DUBLIN--(BUSINESS WIRE)--The "Alzheimer's Disease Pipeline Analysis, 2017 - Clinical Trials & Results, Patent, Designation, Collaboration, and Other Developments" report has been added to Research and Markets' offering.
Alzheimer's disease is a progressive brain disorder that gradually destroys thinking skills and memory, and ultimately the capability to carry out the basic tasks. Alzheimer's disease is presently ranked as the third leading cause of death in the aging population, after heart disease and cancer.
Alzheimer's is the most common form of dementia among elder adults. Dementia is the loss of behavioral abilities and cognitive functioning which results in interference with a person's daily life and activities and can range from severe to the mild stage. As the disease progresses, protein formation take place in the brain to form structures called 'tangles' and 'plaques'.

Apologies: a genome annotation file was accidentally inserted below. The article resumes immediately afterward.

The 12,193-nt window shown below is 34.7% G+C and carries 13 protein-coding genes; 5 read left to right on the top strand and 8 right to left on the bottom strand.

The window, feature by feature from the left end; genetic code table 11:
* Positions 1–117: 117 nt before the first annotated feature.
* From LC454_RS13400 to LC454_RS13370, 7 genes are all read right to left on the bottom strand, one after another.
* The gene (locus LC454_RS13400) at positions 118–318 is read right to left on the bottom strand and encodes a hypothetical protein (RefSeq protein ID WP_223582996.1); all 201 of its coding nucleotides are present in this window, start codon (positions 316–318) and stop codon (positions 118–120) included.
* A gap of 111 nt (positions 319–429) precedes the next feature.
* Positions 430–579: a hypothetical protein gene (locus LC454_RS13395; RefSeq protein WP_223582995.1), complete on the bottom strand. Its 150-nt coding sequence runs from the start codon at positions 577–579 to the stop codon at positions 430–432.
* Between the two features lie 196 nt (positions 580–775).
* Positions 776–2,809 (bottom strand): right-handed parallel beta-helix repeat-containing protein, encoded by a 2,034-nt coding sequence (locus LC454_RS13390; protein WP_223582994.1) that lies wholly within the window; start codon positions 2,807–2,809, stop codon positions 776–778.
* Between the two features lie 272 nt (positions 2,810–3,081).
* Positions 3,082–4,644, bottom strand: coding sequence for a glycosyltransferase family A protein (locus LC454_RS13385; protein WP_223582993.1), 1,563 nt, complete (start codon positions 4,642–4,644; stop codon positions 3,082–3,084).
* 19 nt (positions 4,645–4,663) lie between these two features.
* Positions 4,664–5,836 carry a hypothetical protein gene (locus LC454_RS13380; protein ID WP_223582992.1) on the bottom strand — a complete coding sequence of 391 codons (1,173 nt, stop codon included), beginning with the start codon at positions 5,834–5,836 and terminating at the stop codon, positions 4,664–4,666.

This results in the loss of networks between nerve cells and ultimately leads to the death of nerve cells and damage to brain tissue. Lack of some important chemical messengers has also been observed in patients suffering from Alzheimer's disease.
These chemical messengers communicate by sending signals around the brain. When there is a lack of these messengers, the signals are not transmitted efficiently.
Alzheimer's is an intricate disease and it is not possible that any therapy or one drug can successfully treat it. Current approaches include helping people to maintain mental function, manage behavioral symptoms and slow or delay the symptoms of disease.
The marketed drugs are available to reduce symptoms and improve quality of life fall under cholinesterase inhibitors class and include Donepezil, Alantamine, Rivastigmine and Tacrine.
Key Topics Covered:
1. Research Background
2. Research Methodology
3. Executive Summary
4. Pipeline Outlook
5. Alzheimer'S Disease Pipeline Analysis By Phase (2017)
6 Competitive Landscape
7 Company Profiles
For more information about this report visit https://www.researchandmarkets.com/research/tpt98h/alzheimers